Thursday, May 7, 2009

Geek Heaven: Star Trek Hits The Sweet Spot

First, my non-spoiler review of Star Trek. I pay a very high compliment to the producers, cast and crew of Star Trek when I say this. They get it.

They get it. Ten minutes into the movie I was in tears of happiness. Chris Pine is so Captain Kirk. That was young Mr. Spock up on that screen. That was Uhura. That was Dr. McCoy. If you were worried the young actors won't live up to these classic, canonical, mythical roles, these family members for chrissakes, forget about it. They know who they are playing. They know what it means to us. They get it. They're excellent.

I don't think this particular cinematic trick -- recreating familiar characters in backstories from their youth -- has ever been done better, or even nearly as well. In other films it has come across as cheesy and contrived.

In Godfather II, for example, we see young Vito Corleone hooking up with his future caporegimes Tessio, Clemenza & Tom Hagan for the first time. The first time the Godfather ever says, "I'll make him an offer he won't refuse", it falls flat. Not even DeNiro could make it work. In the first Star Trek movie, each character was reintro'd with some familiar riff from the original TV show (e.g., McCoy bitching about his atoms being scattered in the transporter). That whole shtick works much better this time around. So I give Star Trek five stars for living up to the Star Trek legacy-- that's the most important thing, right?

And three stars for the story and action on its own terms. The big star battles are very cool. See it on IMAX if you can, there's massive action and it all looks great. I can't imagine seeing Star Trek through the eyes of a non-trekkie, but I'd bet its still a lot of fun.

That's four stars! Go see it!

Below the pix is my spoiler review.

The weakest part of Star Trek is this idiot villain Nero from the 25th century. I'm not a continuity whore, but this small-minded dope could never rise to command a Romulan vessel. The Romulans are aggressors, vicious and arrogant, but they've never been petty or completely lacking in honor. This aptly named moron blames Ambassador Spock for the destruction of Romulus in a supernova and decides to go back in time to commit galactic genocide in revenge. He's not even charismatic, half the time you can't tell Nero from his Romulan officers. Non-descript! Non-Romulan!

Now to the good stuff. Star Trek hits the sweet spot with the ultra-Shatnerian re-enactment of the Kobyashi Maru 'no-win' training simulation. If you're hardcore like I am, this scene goes down like ectasy. We all know the story from The Wrath Of Khan, where Kirk lays out his command philosophy, and the death of Spock. Kobyashi Maru goes deep--I mean really deep--into Trek mythology. I'm biased, I'm a trekkie. I'd give Chris Pine an Oscar for one of the funniest, most delicious, and arguably most vital scenes ever in sc-fi.

Captain Kirk and Mr. Spock. It doesn't get any deeper in our pop culture than this--is there a deeper, more illuminating bond? There's a little continuity glitch: we never knew before that Mr. Spock programmed the Kobyashi simulation at Starfleet Academy. In Khan, Spock says he never took the training test, and seems only remotely familiar with it. That's okay. The writers tweak continuity to give us one helluva philosophical smackdown between Kirk and Spock over the deep meaning of Kobyashi Maru.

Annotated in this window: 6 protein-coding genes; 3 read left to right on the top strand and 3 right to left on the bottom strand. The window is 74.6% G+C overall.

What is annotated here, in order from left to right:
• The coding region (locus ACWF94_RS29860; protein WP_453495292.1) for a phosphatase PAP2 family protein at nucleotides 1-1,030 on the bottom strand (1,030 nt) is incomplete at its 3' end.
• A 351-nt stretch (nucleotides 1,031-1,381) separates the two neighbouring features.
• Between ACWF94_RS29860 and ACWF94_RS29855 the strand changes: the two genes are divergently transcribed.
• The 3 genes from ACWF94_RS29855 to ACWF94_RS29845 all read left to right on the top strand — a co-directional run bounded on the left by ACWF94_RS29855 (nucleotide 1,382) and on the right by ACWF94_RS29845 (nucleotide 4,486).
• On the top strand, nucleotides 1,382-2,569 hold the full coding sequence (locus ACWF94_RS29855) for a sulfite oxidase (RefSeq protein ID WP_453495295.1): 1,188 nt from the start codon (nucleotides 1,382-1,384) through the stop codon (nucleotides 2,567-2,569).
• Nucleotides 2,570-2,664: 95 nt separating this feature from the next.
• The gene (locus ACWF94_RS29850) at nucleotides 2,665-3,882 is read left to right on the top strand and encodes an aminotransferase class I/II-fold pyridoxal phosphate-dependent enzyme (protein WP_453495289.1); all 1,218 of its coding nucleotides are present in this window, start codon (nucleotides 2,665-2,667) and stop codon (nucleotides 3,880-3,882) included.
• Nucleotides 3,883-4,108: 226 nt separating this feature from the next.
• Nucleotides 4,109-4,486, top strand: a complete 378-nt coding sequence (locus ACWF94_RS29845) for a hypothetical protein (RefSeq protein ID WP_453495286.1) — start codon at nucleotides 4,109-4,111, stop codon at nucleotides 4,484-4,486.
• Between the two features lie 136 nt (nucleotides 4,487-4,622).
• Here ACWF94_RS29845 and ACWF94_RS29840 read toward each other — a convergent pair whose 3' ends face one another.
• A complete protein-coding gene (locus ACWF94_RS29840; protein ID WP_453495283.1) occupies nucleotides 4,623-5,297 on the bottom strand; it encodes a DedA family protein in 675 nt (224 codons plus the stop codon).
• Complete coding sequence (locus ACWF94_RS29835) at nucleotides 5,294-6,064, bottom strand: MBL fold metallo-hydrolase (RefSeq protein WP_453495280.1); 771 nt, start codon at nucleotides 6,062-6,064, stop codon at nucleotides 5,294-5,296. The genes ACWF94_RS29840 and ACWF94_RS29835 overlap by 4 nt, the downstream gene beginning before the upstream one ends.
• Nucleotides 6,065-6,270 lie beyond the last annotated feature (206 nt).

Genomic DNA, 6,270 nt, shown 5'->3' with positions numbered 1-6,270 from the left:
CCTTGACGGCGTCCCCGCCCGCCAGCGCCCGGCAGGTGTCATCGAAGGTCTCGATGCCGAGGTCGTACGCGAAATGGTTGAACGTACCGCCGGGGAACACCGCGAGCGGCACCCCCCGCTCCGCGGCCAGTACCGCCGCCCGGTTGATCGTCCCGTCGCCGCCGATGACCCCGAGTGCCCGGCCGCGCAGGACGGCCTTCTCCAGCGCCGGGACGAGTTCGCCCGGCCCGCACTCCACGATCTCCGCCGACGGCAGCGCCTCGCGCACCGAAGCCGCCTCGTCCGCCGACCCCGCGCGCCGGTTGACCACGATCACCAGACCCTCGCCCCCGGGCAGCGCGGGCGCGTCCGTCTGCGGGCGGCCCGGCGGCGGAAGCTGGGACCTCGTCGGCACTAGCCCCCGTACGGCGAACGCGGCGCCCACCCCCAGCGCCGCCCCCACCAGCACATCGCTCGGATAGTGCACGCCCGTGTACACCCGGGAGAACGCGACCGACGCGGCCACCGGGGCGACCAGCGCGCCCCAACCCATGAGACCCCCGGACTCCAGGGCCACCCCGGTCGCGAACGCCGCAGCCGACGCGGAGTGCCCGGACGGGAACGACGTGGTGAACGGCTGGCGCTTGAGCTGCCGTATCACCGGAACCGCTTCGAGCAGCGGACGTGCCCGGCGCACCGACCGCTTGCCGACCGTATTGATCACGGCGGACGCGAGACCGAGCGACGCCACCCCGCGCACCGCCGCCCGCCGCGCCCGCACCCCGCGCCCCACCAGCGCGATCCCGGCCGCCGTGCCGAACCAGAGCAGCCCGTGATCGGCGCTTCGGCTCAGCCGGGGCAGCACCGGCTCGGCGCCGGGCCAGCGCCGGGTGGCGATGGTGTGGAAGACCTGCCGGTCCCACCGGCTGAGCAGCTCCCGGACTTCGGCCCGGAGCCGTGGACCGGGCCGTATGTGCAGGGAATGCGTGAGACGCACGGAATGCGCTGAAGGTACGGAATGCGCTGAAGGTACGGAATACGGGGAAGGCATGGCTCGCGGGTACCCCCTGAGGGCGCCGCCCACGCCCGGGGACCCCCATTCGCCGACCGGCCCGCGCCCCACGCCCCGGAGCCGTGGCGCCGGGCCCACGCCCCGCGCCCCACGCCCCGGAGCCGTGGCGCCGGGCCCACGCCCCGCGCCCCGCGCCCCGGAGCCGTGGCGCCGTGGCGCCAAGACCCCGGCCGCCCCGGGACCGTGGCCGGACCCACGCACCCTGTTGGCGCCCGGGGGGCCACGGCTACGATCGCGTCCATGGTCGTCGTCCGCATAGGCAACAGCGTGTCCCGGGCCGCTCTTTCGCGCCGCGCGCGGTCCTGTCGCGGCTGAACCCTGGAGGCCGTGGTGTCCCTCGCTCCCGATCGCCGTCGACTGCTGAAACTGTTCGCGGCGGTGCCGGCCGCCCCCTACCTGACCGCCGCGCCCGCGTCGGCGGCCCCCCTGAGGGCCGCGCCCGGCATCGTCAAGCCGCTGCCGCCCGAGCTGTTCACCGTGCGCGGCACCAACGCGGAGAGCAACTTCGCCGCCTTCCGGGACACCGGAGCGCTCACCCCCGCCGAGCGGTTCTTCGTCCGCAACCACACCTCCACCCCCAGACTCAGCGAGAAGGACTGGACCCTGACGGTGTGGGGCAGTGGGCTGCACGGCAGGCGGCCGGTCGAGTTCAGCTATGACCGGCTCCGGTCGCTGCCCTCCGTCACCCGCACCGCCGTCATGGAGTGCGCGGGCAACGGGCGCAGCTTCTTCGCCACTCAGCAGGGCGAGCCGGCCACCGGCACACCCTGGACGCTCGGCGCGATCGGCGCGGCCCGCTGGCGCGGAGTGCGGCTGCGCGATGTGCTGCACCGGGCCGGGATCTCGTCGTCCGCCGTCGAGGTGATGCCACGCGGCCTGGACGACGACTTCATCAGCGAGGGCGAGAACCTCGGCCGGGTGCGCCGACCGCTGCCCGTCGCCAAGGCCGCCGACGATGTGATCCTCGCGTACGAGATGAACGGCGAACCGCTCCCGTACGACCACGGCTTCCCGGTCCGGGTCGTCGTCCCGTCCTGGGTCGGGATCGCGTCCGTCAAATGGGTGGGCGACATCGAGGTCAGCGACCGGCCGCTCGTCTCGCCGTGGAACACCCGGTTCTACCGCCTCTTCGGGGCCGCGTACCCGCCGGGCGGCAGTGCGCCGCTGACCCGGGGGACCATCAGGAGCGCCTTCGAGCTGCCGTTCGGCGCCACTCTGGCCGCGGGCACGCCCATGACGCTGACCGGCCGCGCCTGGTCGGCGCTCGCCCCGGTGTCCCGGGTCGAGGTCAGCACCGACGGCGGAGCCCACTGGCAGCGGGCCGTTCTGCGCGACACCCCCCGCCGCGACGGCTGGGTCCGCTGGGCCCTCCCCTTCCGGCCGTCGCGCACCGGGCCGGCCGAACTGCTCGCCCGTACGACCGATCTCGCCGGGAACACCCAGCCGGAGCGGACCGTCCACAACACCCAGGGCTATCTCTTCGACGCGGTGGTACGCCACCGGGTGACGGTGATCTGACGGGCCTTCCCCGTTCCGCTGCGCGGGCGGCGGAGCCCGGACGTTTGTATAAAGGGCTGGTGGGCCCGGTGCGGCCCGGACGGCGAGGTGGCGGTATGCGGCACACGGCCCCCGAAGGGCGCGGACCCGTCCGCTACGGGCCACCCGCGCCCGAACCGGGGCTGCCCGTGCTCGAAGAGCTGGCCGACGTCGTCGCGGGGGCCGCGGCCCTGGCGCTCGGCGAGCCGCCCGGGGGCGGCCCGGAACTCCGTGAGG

The idea here is Spock and Kirk butt heads as Academy pups but learn to respect each other. Eh. I always thought they were a match made in heaven, Spock at complete peace following Kirk's lead. In the original TV series, Spock's command abilities were suspect. In The Tholian Web, Spock in command needs help from Mr. Scott because he doesn't want to use the phasers. In All Our Yesterdays, Spock feebly submits to some twit ambassador citing Starfleet regulations. And in The Galileo 7, Spock's shuttle crew comes close to mutiny.

In this film, Spock does predictably poorly in command. It's not likely Captain Pike would leave young Spock in charge during a major crisis. But it does lead to another dramatic smackdown when Kirk has to wrest command away from Spock. So I guess a little glitch is worth it.

Actually, I don't think the writers did 'Captain' Spock justice. Spock's command shortcomings mainly had to do with his moral discomfort with killing and his difficulty relating to his illogical human officers. But Spock never lacked for boldness. This is the same Vulcan who came up with the crazy idea to 'go back in time, find humpback whales, bring them forward in time, drop them off, and hope they tell the alien probe what to do with itself.' Spock would never go, 'hey, our number one wimp priority is to re-establish communication with Starfleet' while this nut Nero is targeting Earth with Red Matter. So that's one bit of the story that could have been truer.

The Spock-Uhura as lovers thing, whoa! Double-whoa! Only a real dope would complain about continuity here. I say go for it. Get some, Mr. Spock.

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